If you are looking for performance, the Cal40 is the best of the bunch you mentioned. They are big and tough enough to handle ocean sailing, though one as old as you suggest may need some reinforcement here & there. Bristol 40's were built pretty solidly. They are also pretty heavy, and not great performance-wise. We sail through them to leeward on our J/36, much to their consternation. The Comanche has a reputation as a decently performing boat, but Cal 40's won things like the Transpac and other races. Chris Craft's construction quality might also not be up to a circumnavigation, though they may have put more effort into their sailboats than their runabouts. That said, Cal/Bangor-Punta had some ownership changes that affected build quality as well, so you need to check out each boat individually to see how it was put together, rather than assuming anything. The Luders are beautiful boats, but I believe they're hot-moulded wood. (essentially plywood veneers glued together with the whole boat put into an oversized oven to set the glue). Repairs to this might be interesting if you hit anything, or if anything hits you. Rot and delamination can also be an issue, as it can be with any boat with coring. The Pearson offers a lot of living space that many of the others may lack. It is not known for its racing results. It probably has an outward-turning flange for the hull-deck joint. This is not as strong a technique as an inward-turning flange, and can also expose the vessel to more extensive damage if you hit something: the flange, hitting something, can lever itself open over a longer space than the actual contact point.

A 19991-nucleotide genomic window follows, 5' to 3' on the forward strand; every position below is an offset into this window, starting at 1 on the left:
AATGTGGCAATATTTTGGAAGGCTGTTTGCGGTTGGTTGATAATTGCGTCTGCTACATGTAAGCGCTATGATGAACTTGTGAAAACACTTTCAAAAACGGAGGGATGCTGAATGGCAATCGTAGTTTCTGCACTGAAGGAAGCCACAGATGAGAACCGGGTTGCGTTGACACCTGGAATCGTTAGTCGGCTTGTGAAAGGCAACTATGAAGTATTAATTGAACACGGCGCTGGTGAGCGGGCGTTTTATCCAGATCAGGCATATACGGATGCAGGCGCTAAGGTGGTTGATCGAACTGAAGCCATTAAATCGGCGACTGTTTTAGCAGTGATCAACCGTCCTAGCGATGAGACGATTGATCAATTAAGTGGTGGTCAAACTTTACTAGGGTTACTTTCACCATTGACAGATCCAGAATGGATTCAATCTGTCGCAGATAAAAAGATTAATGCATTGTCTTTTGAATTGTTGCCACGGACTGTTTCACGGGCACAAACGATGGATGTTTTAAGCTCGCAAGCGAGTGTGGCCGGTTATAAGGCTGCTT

So... have fun with your Cal 40, after you've checked it out thoroughly.
04-12-2013 09:12 AM
Letrappes I have lived aboard a Beneteau First 42 for almost a year and a half. It beats most of the local boats even with all my stuff in it. The only thing I really miss about living back on shore is having a real shower. It's hard to find on a more race oriented boat.
04-11-2013 11:47 PM
Lake Superior Sailor
Re: Liveaboard racer-cruiser?

I like the Cal 40.... I want one ...which model is it...Dale
04-11-2013 11:27 PM
Jack Aubrey
Liveaboard racer-cruiser?

I've been thinking about making the permanent transition from house to liveaboard-sailboat for several years and I have decided to pull the trigger. I'm considering four different boats in my very modest price-range. I'll be living and sailing alone (most of the time). I am a very experienced sailor and It is very important that I have a boat that sails very well. I would like to own a boat that points and goes to windward very well. I'm also looking for a fairly fast boat that is sturdy enough to be safe in the types of seas and winds you encounter offshore when you get caught in a gale as I hope to work up the guts to attempt a circumnavigation some day.
The five boats that I'm considering are these. They appear to be in comparable condition and similarly equipped.

1977 Pearson 39 $29,000

1966 Luders 44 $29,000

1968 Chris-Chraft Comanche 41 $35,000

1978 Bristol 40 $40,000

1965 Cal 40 $55,000

Any opinions would be helpful. I know very little about these boats other than the Pearson. I owned a 75 Pearson 30 and I liked it very much.